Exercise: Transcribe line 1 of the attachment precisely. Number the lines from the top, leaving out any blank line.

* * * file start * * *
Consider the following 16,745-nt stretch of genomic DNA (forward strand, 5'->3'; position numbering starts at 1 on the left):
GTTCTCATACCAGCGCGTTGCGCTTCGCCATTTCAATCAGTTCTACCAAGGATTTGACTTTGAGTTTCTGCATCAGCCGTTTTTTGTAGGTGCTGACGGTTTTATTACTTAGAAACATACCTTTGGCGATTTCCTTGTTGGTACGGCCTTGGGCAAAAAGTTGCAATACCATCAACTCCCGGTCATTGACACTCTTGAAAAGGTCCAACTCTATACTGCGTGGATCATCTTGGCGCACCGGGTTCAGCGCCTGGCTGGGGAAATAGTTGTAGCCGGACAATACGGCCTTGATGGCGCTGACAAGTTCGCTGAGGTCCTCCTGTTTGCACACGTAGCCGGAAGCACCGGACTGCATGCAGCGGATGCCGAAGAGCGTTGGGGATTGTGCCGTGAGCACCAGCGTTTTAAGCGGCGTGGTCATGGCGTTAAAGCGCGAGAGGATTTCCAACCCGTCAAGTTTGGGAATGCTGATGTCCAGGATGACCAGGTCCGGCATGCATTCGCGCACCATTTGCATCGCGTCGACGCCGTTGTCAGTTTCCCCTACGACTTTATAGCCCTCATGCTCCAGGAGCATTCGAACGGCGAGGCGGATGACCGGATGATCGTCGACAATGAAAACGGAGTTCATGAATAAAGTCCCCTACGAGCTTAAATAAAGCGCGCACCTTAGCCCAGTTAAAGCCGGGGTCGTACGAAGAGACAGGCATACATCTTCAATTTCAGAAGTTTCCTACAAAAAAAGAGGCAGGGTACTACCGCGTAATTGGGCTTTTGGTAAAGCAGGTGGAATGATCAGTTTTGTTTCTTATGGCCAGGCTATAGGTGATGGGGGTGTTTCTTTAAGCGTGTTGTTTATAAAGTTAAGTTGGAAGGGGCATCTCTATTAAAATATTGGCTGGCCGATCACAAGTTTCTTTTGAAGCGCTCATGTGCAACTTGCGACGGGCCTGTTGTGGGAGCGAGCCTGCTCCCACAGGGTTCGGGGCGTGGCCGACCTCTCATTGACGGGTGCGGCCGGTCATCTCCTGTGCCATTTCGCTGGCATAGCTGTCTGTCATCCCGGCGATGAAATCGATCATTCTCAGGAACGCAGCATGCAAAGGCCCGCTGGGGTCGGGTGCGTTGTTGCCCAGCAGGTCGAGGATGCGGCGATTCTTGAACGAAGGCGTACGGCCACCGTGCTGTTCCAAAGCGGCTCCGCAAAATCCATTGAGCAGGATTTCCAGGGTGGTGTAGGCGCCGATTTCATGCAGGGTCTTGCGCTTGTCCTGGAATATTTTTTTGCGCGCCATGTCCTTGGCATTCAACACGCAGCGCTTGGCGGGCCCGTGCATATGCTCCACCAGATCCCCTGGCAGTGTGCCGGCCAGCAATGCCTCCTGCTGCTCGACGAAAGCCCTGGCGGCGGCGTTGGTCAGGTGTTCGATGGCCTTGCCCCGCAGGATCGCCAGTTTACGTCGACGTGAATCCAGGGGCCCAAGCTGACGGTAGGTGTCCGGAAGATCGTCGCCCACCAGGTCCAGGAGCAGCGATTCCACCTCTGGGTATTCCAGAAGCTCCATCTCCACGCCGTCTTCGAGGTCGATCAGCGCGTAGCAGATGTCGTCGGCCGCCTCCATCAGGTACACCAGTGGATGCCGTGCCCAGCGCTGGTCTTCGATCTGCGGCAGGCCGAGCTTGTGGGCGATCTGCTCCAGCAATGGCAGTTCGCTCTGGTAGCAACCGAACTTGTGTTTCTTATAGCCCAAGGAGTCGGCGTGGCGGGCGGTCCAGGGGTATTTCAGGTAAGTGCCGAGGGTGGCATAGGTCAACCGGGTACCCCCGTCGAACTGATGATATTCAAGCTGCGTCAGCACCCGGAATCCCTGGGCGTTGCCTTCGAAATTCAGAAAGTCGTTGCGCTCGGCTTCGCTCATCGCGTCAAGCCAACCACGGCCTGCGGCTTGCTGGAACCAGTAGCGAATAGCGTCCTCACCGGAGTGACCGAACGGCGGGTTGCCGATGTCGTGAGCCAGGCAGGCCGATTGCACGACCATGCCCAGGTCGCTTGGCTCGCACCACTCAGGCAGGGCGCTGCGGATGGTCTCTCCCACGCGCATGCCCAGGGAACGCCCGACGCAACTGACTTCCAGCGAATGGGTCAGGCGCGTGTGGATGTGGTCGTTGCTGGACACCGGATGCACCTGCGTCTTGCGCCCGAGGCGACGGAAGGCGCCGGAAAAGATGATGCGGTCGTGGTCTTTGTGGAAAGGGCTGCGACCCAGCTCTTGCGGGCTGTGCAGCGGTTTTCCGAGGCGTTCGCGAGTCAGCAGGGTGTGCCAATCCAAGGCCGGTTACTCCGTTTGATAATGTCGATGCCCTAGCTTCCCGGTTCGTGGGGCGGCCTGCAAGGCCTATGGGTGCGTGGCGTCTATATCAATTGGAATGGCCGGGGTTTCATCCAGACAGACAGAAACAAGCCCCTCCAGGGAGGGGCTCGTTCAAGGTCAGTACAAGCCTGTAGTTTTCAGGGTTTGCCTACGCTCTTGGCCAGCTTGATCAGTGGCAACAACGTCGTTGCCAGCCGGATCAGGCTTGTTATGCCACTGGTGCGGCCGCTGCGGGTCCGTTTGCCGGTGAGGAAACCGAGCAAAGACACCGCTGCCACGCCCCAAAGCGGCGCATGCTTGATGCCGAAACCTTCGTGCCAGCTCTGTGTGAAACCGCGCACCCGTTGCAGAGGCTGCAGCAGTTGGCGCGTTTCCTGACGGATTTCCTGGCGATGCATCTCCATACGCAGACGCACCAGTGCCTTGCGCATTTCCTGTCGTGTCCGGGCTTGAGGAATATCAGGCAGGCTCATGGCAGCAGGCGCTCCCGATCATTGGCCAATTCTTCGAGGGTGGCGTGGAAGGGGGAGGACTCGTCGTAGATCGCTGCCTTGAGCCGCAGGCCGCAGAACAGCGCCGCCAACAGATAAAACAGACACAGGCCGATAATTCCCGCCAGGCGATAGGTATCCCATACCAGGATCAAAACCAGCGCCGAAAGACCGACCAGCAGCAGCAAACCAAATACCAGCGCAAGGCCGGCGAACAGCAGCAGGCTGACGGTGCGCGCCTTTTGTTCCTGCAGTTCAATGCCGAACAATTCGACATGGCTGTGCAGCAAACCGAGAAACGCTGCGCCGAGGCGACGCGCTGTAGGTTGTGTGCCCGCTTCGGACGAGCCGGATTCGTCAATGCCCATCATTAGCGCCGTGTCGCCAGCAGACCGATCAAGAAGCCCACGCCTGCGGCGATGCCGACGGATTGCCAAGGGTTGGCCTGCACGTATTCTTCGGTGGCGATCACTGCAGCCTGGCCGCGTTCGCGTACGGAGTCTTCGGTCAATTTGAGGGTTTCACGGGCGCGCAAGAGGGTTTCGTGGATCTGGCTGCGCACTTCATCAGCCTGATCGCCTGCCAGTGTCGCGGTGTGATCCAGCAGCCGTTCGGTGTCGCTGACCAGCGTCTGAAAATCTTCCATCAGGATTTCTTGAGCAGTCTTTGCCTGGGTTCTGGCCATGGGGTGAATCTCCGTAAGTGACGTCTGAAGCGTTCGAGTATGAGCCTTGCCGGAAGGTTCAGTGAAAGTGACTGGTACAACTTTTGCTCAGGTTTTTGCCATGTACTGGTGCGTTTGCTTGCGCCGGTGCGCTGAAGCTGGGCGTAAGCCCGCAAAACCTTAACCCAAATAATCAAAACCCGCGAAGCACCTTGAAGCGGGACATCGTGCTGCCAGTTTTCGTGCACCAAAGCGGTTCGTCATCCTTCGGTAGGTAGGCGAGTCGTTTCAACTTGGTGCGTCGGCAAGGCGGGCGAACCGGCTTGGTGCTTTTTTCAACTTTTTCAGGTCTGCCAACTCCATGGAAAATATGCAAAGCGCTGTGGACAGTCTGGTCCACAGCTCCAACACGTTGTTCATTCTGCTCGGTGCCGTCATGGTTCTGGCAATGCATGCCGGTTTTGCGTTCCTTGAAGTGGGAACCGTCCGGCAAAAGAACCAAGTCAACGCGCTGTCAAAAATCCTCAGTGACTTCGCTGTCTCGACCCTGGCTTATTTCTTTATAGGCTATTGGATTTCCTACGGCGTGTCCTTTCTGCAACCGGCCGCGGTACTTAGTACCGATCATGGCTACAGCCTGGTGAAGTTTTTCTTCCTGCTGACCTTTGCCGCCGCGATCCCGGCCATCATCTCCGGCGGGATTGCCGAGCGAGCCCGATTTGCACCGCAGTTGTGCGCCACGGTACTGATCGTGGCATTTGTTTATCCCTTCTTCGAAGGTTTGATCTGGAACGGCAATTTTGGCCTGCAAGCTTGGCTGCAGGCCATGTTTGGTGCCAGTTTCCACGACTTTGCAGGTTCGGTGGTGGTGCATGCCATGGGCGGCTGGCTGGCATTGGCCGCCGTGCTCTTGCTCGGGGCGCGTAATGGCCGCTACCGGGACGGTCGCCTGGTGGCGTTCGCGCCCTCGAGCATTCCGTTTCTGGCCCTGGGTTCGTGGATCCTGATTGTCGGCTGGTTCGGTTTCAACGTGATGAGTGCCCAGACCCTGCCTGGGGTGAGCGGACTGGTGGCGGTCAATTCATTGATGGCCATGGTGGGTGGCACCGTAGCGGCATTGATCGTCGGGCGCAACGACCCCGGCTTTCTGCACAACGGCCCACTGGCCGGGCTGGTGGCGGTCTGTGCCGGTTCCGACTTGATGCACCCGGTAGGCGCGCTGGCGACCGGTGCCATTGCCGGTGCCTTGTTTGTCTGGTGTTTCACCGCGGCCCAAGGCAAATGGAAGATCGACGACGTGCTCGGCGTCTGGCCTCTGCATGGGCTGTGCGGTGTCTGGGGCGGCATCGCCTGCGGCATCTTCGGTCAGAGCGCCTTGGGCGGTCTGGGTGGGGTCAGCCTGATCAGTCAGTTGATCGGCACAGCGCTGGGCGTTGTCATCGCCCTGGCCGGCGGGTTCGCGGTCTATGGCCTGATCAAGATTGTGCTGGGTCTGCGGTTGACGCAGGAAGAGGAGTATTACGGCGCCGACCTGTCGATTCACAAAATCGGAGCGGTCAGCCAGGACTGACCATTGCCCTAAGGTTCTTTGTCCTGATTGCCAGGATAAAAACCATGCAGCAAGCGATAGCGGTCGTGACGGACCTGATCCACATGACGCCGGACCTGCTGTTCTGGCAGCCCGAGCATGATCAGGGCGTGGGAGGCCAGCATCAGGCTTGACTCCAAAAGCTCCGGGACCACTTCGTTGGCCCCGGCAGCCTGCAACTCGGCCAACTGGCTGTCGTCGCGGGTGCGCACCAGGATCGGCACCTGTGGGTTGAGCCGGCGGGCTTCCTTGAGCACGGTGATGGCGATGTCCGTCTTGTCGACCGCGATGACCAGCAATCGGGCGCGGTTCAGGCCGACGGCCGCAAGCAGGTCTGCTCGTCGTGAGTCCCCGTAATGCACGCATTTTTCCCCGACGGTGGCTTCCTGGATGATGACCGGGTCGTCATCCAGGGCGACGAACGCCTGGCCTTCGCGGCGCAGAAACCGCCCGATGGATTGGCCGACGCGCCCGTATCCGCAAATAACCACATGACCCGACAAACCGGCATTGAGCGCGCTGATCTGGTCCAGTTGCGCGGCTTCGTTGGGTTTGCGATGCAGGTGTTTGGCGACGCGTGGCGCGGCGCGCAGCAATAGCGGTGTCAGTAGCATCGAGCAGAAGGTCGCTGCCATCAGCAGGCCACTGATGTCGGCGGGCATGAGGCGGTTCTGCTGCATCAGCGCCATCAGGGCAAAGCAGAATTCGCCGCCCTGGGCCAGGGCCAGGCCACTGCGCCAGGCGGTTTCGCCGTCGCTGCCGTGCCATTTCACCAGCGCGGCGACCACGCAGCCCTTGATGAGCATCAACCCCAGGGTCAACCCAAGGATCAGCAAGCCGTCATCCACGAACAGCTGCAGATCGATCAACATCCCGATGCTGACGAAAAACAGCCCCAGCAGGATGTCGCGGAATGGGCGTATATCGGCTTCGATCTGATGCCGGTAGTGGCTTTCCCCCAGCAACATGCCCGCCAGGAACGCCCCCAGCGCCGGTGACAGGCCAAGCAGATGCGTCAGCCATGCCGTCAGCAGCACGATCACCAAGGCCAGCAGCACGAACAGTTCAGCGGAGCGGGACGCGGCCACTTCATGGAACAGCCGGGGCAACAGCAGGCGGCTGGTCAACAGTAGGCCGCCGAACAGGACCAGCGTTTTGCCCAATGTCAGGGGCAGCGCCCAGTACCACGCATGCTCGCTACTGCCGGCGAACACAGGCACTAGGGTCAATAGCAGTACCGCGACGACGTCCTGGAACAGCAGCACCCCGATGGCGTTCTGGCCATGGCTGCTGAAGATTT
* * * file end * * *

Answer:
Consider the following 16,745-nt stretch of genomic DNA (forward strand, 5'->3'; position numbering starts at 1 on the left):